An industry-wide alliance and strict austerity measures allowed SA Rugby to post a modest loss of only R7.9 million in 2020, despite enduring a 45% decline in revenues caused by the Covid-19 pandemic.
Group revenues declined to R710m (compared to the R1.29bn of the previous year) in a year in which only South Africa and Japan (of tier-one rugby nations) did not play a match.
The fall was caused by cuts in broadcast and sponsorship income, while the cancellation of the Test programme and the Cape Town Sevens – among other things – meant zero income was realised from major events.
The eventual decline in revenue was matched by reductions in expenditure achieved through rugby-wide collaboration between SA Rugby, the South African Rugby Employers’ Organisation (Sareo – representing the provincial unions), MyPlayers (the players’ representative organisation) and Sport Employees’ Unite (employees’ trade union).
The SA Rugby Covid Industry Mitigation Plan focused on a worst-case scenario of cutting up to R1.2bn from rugby’s ‘global’ budget by reducing expenditure (49.7% of savings), cuts in other operational budgets (37.3%) and in salary reductions (13%). The plan led to cuts amounting to 25% of total remuneration across the industry.
‘By the end of the year it was a triumph to still be in business,’ said Jurie Roux, SA Rugby CEO.
‘SA Rugby did not have the reserves to ride out the storm without any impact, nor were government bailouts available. It took a unique collaboration across the industry to arrive at a drastic cost-cutting plan to keep the sport afloat.
‘We have managed to avoid widespread job losses or racking up the losses of some of our international peers, but it requires on-going austerity and extreme financial vigilance to maintain what is a precarious position.’
The first meeting of the working group to establish the mitigation plan took place on 11 March 2020, the day before the first competition (PRO14) was suspended. All rugby in South Africa was suspended one week later.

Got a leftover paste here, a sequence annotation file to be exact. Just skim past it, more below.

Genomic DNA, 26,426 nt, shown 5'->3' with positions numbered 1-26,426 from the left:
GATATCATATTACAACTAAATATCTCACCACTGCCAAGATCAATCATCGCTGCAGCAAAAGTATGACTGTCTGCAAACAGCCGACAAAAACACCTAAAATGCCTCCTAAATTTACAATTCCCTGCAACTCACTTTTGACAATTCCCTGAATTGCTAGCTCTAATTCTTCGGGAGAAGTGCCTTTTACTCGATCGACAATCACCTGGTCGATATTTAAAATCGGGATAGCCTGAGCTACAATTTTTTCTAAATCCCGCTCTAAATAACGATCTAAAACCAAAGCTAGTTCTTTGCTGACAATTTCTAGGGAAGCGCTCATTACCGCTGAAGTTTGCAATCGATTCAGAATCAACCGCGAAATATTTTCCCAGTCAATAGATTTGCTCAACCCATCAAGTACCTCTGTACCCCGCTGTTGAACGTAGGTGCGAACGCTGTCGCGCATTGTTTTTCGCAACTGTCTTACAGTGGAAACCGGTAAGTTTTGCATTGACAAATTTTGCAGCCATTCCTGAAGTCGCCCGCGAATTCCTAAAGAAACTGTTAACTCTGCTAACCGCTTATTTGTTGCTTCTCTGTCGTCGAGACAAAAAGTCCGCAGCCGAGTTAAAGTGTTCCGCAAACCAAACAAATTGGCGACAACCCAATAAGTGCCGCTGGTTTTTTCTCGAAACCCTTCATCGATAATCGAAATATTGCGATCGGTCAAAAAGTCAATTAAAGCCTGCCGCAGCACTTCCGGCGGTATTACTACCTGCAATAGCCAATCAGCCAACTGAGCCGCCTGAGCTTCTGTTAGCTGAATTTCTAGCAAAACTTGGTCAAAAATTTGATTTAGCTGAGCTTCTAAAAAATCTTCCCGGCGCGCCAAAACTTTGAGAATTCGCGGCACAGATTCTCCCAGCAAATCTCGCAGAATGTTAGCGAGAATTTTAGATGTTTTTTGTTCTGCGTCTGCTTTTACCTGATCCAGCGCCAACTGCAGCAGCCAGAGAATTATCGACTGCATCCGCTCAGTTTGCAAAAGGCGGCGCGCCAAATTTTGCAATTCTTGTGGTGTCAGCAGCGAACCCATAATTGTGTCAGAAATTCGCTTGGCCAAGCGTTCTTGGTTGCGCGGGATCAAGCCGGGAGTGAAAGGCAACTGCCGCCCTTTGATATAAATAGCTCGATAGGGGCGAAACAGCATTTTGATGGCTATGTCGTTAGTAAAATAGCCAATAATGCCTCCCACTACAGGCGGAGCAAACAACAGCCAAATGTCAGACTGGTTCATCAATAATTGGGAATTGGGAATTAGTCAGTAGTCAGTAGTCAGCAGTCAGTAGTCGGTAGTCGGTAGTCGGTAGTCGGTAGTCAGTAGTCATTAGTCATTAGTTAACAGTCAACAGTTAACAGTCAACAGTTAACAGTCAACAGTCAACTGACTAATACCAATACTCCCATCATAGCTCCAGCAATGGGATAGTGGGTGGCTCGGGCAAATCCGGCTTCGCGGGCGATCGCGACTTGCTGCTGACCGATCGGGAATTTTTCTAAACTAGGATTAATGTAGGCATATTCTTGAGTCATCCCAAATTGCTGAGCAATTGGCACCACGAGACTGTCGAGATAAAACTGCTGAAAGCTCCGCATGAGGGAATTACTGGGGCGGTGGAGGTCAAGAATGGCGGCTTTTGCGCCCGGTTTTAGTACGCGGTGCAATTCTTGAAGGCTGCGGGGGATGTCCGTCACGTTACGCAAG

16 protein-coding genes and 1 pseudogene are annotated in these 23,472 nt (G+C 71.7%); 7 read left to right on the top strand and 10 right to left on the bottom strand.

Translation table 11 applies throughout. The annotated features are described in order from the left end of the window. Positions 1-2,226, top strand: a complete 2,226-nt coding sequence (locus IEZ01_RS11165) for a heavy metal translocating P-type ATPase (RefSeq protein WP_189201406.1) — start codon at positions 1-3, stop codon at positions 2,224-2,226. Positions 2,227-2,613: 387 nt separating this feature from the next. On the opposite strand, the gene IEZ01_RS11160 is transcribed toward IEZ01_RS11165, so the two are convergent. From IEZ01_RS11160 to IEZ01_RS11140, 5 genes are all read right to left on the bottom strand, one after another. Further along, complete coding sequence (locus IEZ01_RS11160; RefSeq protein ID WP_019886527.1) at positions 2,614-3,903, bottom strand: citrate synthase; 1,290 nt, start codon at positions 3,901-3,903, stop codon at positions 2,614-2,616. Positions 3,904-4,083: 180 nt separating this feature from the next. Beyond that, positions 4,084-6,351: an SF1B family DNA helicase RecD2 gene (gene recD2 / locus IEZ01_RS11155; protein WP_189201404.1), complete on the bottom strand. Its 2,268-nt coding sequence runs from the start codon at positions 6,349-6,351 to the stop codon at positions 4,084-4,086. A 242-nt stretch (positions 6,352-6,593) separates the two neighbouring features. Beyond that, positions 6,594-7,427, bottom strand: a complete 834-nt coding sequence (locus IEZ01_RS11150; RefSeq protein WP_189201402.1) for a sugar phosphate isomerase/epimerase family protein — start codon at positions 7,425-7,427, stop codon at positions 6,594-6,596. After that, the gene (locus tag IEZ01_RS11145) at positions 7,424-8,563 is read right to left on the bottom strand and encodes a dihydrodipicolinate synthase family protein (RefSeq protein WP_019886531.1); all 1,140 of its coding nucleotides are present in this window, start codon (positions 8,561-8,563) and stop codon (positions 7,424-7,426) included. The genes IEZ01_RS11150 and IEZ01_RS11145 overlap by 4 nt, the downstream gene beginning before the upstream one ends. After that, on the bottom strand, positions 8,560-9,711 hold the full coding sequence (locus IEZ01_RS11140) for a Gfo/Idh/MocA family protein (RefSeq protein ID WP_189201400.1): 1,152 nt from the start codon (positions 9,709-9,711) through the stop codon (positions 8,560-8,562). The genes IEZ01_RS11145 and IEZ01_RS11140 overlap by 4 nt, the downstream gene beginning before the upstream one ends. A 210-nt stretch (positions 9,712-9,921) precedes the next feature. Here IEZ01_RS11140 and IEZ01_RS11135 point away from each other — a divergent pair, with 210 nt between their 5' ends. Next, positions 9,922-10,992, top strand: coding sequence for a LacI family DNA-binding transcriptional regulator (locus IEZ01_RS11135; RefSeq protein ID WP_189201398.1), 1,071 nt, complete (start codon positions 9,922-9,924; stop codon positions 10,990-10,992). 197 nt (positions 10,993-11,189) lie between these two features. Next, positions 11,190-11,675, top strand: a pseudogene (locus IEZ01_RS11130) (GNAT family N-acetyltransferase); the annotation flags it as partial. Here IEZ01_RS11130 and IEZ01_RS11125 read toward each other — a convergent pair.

‘I’d like to thank all the stakeholders for their collaboration in 2020 once again,’ said Roux. ‘It has been said many times but extraordinary times called for extraordinary measures, without which we could not have survived the year.
‘We were able to collaborate with our broadcasters and sponsors on finding mitigation strategies and equitable reductions, while we were also very grateful to be able to access World Rugby loans to support our member unions and ensure that we still have 14 unions in 2021.
‘Unfortunately, the austerity measures will have to continue. The unforgiving truth at the elite end of the sport is that we are in the entertainment business and our product is rugby matches and the 365-day-a-year story that surrounds them. Without matches and an audience, we have little or no income and until we return to a situation where venues are allowed 100% capacity we will remain under extreme financial pressure.’
Roux said that he expected the Springboks to play a schedule of 14 Tests in 2021 (two more than usual) with the Springbok Women, Sevens and Junior Boks also returning to action. Club and school rugby have already resumed.
‘There is much to look forward to in 2021 as we finally run out for the time – after what will be 20 months – as world champions when we meet Georgia in July,’ said Roux. ‘Domestically all 14 teams will be in action and our switch from Super Rugby to PRO Rugby will be complete – travel restrictions permitting.
‘We have weathered Covid’s first storm and the return of our national teams and the arrival of the British & Irish Lions will be a great psychological boost. However, I cannot stress enough, we remain on a financial tightrope which will require careful management and financial restraint to survive.’
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